Mortgage Express and Buy to Let Nightmares

by Alex Dring

9:41 AM, 10th December 2013
About 5 years ago

Mortgage Express and Buy to Let Nightmares

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Mortgage Express and Buy to Let Nightmares

Reading about the experiences of other landlords with Mortgage Express on Property118 has been very disturbing and familiar.

I hope that sharing my brothers story will result in the National media and housing charities picking up on what is really going on in the PRS. I am happy to be contacted by the press and the housing charities via mark@property118.com – tenants affected by my brothers story are happy to share their stories too.

My brother has a portfolio of 25 properties, all of which were acquired from 2005 to 2007. His financial advisor and mortgage advisor were the reason he was able to obtain a portfolio of this size, they organised the mortgages and then re-mortgages to release more funds for the next purchase. Unfortunately my brother was young and trusting. When his financial advisor said that they had created a Letting Agency and could manage his portfolio completely he agreed as he worked full time and was quite overwhelmed by the situation he found himself in. All of the mortgage statements were sent to the offices of the financial advisor who told him that due to the increasing LIBOR rates and tenants not paying that there was no profit from his portfolio. Mortgage Express and Buy to Let Nightmares

In 2009 my brother took the decision to sell his family home and move to one of his rental properties in order to release some of the financial strain. He moved into a flat which had been rented through his financial advisers Letting Agency where he subsequently discovered over £4,000 mortgage arrears and a similar amount of un-paid service charges owing. The sickening realisation of what state the other mortgage accounts might be in was unbearable. My brother asked for me to help him manage his portfolio as I was a property administrator. He wrote to all of his mortgage companies explaining the situation. He requested mortgage statements and a change in correspondence address to his own instead of the financial advisers office.

In March 2010 the mortgage statements started to arrive, imagine opening each one and finding arrears on all but one of the 25 mortgage accounts! He knew all of the properties had been let and income producing yet the statement showed random payments causing extra fees.

His financial advisor refused to pass on the tenants details so in many cases my brother had to knock on the doors of his own properties to find out who lived there. We did not know what type of reception we would get approaching the tenants as obviously it was a really odd situation and you would not blame the tenants for being suspicious. All but two tenants were just so relieved to finally meet the landlord as most of them had been told by the Letting Agent that the landlord lived abroad. When they had complained about repairs nothing had been fixed. In one flat there was water coming through the roof and down the ceiling light. Apparently, when the tenant complained to the Letting Agent they were told to move the bed! It was extremely upsetting hearing all of the tenants experiences. We set about prioritising the most dangerous repairs required as well as the gas safety inspections as there were none completed for the properties with gas.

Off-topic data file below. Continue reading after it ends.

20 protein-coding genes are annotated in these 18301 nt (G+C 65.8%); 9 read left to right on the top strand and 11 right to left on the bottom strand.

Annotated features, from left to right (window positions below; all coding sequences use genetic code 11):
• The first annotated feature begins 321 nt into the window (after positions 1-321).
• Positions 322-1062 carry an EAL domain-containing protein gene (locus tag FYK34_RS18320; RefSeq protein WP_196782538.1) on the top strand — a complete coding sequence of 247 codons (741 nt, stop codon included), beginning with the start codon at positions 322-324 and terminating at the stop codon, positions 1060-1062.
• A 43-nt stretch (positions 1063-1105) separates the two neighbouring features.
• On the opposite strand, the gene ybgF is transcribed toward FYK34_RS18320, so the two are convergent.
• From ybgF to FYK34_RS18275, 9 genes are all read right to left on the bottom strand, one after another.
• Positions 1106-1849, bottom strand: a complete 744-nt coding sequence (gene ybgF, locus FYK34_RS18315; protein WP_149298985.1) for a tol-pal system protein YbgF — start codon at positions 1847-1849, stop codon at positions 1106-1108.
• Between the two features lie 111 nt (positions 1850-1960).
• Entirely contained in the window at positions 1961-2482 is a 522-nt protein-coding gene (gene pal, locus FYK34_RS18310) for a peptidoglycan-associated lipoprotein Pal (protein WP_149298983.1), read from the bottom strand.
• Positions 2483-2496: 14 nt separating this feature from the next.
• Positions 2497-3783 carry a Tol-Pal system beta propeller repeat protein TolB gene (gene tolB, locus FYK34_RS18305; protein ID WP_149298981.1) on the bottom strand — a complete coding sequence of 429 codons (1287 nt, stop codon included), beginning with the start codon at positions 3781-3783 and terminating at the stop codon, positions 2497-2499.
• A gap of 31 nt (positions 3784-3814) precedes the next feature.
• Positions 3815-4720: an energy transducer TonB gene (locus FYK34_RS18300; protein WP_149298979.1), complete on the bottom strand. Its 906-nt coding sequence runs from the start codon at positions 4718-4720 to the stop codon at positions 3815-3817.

Ten of the properties in the portfolio had such high arrears it was too late to save them going to the LPA receivers. Over the last three years my brother set about clearing the arrears and all but two of the properties (those with Mortgage Express) have been returned to him with the receivers disinstructed.

In total seven properties within the portfolio are with Mortgage Express, two of which were passed to Walker Singleton LPA receivers. We found that the financial advisor had made an insurance claim on one of the properties which had been passed to Walker Singleton. The insurance claim had been protracted over a couple of years so the arrears on the still empty property were over £20k. Walker Singleton and Mortgage Express had been liaising with the financial advisor even though he was not an authorised third party contact. In 2010 when we wrote to the insurance company they apologised and explained that they had issued in good faith a cheque for £18,500 to the financial advisor so although they said they would black list the financial advisor they could not assist further. When this information was passed to Walker Singleton they sent a couple of emails to the financial advisor asking him what he had done with the money and why the property was still in a state of total disrepair. There was no response so my brother had to use his own money to repair the house and I then found a tenant, all with the consent of Walker Singleton. Since 2010 the arrears have dropped to £5k but the tenant vacated in November 2013. MEX will not give a decision on whether they will sell the property or allow it to be re-let it so the arrears are accruing again and now landlords have to pay Council Tax on empty properties so there are even more costs.